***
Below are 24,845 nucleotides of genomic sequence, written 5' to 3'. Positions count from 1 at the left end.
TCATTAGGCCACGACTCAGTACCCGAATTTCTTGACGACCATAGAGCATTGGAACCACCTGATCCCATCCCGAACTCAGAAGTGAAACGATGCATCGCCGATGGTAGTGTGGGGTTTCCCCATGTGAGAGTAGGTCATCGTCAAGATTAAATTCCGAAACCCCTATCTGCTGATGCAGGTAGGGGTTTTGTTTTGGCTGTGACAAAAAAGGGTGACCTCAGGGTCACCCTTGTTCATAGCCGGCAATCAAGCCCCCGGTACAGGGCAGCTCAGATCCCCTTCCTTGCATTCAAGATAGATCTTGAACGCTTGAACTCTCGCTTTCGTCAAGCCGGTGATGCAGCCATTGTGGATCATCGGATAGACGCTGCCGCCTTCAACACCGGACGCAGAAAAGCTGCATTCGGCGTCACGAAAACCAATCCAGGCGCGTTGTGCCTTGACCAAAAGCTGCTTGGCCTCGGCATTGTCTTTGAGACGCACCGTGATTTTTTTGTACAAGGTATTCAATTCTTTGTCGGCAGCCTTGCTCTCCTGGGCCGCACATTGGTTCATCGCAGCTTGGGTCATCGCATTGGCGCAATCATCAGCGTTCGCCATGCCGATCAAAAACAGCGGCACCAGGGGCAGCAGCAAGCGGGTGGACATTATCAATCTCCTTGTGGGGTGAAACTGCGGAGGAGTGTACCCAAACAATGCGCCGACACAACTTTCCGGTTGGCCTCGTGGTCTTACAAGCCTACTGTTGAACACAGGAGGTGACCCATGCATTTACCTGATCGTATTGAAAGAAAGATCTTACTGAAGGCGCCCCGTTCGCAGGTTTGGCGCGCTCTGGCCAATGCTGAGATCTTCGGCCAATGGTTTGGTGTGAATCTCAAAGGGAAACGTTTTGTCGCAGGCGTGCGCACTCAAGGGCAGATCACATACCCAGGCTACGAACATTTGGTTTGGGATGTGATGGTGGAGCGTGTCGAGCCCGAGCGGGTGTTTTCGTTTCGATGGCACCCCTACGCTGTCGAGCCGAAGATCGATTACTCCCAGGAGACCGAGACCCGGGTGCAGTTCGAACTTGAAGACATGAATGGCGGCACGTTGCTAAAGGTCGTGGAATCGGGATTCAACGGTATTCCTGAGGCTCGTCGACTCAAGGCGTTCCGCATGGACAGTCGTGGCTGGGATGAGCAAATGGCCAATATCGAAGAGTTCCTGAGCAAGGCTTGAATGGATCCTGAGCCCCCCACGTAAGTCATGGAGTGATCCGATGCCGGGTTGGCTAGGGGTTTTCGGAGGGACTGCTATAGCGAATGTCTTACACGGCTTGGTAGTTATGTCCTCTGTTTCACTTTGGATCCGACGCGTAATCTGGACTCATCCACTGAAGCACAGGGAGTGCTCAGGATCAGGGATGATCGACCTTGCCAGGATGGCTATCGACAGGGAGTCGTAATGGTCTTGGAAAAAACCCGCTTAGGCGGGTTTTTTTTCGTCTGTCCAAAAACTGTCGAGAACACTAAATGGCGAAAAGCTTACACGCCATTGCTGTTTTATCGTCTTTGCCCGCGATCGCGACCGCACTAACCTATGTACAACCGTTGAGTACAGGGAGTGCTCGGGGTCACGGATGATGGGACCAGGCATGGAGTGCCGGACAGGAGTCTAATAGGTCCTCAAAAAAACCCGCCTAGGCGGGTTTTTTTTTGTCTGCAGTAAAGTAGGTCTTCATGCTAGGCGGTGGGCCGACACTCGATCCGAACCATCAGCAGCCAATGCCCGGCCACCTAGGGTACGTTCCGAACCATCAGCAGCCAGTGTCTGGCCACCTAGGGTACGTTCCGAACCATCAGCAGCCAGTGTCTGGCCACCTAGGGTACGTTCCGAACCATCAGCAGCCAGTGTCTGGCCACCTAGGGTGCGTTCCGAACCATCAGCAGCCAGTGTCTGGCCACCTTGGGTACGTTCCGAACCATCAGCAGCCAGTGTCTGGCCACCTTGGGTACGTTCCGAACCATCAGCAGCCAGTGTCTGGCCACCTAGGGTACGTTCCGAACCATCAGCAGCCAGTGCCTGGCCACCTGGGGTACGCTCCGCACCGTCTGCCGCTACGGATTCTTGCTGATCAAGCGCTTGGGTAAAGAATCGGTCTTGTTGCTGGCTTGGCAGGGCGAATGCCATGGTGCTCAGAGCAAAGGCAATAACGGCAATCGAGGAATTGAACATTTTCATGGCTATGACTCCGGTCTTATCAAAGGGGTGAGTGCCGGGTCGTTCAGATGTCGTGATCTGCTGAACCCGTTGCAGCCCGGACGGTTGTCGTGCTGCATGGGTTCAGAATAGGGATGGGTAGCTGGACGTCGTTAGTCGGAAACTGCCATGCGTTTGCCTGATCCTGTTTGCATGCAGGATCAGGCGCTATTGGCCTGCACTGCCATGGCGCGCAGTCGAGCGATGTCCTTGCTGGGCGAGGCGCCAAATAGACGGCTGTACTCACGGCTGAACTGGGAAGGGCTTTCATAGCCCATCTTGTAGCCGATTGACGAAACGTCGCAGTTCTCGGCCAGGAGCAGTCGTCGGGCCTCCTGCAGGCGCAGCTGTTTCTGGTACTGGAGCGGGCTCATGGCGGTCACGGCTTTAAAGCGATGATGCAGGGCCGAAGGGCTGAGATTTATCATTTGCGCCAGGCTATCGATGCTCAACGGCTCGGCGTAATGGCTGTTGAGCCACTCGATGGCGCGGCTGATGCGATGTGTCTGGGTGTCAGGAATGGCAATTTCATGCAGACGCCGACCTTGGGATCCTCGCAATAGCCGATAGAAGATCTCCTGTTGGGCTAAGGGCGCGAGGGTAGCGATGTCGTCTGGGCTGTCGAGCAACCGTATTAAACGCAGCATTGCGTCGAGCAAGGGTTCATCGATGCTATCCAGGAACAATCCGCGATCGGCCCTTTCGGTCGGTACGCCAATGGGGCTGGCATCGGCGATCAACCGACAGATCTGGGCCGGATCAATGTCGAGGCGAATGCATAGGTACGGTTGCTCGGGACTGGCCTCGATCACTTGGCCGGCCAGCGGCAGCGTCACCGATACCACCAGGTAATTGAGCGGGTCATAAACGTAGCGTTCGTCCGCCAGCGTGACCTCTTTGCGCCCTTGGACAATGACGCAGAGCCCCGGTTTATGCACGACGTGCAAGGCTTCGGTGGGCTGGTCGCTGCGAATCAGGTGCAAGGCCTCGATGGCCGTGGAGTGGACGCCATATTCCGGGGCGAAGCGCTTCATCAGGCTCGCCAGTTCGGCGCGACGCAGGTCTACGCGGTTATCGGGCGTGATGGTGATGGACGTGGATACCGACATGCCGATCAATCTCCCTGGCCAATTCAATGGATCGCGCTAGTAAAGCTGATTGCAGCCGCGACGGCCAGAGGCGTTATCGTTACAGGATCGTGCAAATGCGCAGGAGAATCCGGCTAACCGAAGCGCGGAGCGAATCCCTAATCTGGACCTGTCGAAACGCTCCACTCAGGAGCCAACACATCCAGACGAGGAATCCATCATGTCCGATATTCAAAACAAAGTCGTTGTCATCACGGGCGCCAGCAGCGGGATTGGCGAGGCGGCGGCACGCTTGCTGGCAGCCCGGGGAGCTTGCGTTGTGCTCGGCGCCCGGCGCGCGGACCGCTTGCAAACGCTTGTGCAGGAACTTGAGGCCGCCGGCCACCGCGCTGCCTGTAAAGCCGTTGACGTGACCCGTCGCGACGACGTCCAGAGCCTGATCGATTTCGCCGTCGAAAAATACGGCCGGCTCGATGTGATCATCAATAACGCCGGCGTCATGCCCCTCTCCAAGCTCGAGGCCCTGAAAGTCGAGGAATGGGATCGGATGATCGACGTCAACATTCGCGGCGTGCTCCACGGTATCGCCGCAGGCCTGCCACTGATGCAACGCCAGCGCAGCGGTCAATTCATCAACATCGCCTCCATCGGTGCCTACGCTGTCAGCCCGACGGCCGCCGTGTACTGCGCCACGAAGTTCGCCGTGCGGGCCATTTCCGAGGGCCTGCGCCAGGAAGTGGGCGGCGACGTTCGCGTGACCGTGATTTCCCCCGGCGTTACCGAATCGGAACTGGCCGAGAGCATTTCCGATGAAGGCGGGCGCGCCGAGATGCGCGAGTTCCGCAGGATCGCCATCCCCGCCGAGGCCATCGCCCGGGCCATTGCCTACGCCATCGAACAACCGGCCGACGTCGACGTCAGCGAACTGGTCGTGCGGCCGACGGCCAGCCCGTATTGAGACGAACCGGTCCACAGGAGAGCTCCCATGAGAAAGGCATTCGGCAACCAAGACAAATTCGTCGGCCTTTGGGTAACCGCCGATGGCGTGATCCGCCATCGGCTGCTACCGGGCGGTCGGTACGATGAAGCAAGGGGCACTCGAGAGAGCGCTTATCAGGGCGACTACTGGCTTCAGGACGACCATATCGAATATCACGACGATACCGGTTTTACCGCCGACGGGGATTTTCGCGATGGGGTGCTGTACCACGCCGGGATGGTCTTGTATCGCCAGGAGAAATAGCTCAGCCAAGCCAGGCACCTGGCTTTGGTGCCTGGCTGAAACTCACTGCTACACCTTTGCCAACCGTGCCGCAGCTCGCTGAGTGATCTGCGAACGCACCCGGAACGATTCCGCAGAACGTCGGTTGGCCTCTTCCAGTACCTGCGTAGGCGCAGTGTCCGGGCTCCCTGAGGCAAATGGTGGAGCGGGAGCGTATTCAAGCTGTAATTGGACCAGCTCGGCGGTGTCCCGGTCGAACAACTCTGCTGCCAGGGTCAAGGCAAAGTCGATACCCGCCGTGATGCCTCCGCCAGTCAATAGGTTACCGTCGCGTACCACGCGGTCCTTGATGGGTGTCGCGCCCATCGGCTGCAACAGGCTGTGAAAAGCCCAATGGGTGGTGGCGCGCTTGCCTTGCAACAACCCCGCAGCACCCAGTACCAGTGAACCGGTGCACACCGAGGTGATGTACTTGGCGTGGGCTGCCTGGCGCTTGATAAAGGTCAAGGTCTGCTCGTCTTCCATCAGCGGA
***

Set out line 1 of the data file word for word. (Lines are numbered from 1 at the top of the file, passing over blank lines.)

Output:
Below are 24,845 nucleotides of genomic sequence, written 5' to 3'. Positions count from 1 at the left end.